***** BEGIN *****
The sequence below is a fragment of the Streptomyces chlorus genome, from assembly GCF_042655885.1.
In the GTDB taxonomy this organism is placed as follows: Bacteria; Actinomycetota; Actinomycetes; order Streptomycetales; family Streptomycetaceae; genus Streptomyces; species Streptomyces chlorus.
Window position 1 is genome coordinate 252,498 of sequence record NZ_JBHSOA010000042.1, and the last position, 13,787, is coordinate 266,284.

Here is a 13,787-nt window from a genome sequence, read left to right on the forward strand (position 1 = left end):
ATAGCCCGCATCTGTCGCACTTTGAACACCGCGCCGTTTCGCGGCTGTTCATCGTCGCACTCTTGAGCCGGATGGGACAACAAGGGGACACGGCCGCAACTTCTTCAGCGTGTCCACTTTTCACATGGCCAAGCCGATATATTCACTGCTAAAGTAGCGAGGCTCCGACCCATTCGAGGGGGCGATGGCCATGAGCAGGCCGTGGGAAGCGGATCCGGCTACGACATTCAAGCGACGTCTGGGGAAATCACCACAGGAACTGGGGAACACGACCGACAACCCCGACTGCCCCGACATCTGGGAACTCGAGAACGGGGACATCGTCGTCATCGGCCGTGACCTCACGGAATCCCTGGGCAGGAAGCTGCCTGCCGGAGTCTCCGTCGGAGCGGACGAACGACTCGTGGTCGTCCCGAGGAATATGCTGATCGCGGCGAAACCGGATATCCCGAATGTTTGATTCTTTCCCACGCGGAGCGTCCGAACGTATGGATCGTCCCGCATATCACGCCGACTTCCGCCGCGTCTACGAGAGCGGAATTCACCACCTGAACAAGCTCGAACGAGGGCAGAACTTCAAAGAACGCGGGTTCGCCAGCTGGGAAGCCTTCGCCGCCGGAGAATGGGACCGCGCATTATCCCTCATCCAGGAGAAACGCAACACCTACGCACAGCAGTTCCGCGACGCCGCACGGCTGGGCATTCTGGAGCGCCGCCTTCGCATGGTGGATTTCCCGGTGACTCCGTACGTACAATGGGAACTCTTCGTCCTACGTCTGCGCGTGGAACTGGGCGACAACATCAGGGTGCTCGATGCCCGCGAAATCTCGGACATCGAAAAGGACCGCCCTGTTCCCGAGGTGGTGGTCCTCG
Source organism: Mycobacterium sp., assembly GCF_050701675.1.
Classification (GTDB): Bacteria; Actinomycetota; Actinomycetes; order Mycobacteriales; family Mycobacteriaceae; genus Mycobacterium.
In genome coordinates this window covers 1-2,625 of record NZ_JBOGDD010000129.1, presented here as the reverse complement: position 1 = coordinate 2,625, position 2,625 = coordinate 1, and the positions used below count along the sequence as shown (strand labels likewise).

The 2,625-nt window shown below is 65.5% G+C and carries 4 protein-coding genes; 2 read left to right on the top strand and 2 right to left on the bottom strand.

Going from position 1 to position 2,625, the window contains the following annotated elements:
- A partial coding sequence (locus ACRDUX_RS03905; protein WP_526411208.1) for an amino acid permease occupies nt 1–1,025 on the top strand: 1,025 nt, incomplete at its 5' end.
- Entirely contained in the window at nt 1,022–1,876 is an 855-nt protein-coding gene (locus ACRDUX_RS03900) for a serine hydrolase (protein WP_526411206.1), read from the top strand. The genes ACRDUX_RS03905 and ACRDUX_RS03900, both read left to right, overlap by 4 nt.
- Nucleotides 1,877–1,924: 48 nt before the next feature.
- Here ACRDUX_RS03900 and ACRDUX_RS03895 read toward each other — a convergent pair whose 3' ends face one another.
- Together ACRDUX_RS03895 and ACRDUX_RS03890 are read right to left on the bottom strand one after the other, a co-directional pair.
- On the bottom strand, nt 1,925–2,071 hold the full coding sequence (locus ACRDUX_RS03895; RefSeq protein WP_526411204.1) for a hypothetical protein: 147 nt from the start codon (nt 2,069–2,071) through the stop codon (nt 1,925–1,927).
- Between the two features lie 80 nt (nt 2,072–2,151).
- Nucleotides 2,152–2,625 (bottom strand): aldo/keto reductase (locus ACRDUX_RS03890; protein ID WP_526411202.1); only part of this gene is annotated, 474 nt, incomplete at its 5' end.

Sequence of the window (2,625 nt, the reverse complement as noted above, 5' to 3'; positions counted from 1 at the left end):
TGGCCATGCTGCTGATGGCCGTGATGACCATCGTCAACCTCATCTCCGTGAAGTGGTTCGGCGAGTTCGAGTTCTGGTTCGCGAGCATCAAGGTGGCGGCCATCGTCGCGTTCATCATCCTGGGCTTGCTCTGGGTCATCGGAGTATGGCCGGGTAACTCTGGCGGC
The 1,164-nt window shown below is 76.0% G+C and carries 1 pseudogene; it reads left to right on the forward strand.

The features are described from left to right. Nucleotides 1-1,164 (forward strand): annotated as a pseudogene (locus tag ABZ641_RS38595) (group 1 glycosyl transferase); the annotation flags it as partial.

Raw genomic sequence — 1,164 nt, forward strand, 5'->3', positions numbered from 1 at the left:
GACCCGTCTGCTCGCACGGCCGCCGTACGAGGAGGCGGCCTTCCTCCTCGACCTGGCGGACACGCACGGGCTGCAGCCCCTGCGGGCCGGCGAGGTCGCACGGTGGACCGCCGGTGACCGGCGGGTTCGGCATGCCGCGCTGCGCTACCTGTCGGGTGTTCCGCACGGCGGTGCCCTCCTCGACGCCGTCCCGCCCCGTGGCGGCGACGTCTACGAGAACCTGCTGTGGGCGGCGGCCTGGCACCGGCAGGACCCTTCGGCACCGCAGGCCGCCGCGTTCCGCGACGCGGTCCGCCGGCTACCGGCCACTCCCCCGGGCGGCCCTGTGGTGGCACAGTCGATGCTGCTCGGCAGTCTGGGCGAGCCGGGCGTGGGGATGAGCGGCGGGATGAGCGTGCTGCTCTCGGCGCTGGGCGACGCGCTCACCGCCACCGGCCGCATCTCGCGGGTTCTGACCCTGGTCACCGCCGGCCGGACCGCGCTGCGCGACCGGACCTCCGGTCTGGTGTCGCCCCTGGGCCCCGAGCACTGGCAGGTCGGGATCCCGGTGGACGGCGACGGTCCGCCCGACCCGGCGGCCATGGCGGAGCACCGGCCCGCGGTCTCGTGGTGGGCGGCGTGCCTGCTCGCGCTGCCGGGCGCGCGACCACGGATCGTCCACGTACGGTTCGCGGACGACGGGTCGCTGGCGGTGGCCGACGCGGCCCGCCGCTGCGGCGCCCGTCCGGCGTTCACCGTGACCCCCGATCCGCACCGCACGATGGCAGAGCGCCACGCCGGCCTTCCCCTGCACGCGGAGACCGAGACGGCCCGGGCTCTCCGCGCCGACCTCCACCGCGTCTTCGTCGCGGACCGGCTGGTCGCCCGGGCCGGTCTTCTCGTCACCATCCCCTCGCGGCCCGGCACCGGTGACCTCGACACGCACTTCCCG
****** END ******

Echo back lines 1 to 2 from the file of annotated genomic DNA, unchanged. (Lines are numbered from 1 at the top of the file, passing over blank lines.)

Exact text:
The sequence below is a fragment of the Streptomyces chlorus genome, from assembly GCF_042655885.1.
In the GTDB taxonomy this organism is placed as follows: Bacteria; Actinomycetota; Actinomycetes; order Streptomycetales; family Streptomycetaceae; genus Streptomyces; species Streptomyces chlorus.